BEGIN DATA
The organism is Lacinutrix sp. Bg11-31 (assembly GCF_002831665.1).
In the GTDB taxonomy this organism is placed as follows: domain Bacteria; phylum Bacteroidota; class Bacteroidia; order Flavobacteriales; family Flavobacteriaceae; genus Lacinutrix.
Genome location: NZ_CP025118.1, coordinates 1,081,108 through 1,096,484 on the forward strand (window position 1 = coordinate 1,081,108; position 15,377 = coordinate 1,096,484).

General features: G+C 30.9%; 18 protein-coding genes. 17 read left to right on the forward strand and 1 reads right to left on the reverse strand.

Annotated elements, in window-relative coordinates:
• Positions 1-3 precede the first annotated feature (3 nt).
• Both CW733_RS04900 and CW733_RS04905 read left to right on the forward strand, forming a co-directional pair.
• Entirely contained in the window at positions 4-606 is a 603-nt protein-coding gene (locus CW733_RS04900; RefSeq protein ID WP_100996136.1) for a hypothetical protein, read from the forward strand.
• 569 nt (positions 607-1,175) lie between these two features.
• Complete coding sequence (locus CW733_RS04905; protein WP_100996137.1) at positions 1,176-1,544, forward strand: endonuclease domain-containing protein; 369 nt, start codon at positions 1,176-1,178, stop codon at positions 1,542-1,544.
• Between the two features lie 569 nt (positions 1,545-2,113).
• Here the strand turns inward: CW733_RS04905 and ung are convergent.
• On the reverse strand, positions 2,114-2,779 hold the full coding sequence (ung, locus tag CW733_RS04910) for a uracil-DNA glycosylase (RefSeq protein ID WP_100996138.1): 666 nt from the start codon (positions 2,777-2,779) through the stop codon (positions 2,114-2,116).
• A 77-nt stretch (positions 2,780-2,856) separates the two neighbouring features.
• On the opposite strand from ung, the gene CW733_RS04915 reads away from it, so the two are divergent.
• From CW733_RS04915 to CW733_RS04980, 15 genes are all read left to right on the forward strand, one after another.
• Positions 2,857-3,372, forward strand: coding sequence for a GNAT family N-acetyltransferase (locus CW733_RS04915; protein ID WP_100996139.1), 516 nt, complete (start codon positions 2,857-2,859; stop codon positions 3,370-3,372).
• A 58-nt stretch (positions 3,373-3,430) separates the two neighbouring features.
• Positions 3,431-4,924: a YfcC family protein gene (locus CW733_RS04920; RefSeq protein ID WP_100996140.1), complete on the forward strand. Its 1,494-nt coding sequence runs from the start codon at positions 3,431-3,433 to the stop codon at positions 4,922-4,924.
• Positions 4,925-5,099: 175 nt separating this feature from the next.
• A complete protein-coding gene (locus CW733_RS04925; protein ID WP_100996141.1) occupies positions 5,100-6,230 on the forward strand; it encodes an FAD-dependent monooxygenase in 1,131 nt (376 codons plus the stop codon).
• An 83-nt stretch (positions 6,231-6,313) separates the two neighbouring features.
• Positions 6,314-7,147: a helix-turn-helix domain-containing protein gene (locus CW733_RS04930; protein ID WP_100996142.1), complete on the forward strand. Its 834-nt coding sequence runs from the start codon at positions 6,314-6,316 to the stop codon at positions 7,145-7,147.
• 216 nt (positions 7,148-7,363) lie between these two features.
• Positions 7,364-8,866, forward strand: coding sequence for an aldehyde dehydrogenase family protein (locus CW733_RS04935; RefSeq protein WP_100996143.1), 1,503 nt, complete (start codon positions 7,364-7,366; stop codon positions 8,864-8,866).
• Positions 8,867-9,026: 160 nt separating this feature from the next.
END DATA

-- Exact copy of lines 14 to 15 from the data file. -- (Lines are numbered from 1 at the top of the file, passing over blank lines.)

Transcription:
• A 77-nt stretch (positions 2,780-2,856) separates the two neighbouring features.
• On the opposite strand from ung, the gene CW733_RS04915 reads away from it, so the two are divergent.